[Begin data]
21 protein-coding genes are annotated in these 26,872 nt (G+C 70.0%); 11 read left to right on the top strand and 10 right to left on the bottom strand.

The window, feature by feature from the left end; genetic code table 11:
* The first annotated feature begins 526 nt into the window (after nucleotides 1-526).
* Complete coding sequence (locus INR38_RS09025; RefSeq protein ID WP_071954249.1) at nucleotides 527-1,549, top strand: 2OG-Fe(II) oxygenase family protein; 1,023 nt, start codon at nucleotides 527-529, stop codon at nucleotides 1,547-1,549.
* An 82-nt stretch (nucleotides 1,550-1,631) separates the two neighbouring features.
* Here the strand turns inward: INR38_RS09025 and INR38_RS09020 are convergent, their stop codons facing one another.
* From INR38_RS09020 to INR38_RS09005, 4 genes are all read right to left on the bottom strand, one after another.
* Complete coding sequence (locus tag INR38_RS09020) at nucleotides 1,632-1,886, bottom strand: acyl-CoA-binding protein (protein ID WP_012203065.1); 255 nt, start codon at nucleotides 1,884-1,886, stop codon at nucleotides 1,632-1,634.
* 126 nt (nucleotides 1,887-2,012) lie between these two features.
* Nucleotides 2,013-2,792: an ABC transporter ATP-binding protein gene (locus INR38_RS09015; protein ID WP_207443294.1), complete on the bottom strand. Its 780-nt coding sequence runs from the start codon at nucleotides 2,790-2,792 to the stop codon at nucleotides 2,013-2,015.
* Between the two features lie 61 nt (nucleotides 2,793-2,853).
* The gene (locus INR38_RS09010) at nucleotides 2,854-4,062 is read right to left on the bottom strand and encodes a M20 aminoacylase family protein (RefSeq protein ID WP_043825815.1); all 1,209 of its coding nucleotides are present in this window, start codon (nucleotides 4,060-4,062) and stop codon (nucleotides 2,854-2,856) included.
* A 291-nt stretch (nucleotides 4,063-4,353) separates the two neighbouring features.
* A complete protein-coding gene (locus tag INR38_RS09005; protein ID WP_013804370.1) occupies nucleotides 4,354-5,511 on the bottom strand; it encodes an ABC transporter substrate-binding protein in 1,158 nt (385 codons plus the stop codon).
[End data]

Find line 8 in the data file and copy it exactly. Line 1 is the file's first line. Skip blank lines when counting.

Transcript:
* Complete coding sequence (locus tag INR38_RS09020) at nucleotides 1,632-1,886, bottom strand: acyl-CoA-binding protein (protein ID WP_012203065.1); 255 nt, start codon at nucleotides 1,884-1,886, stop codon at nucleotides 1,632-1,634.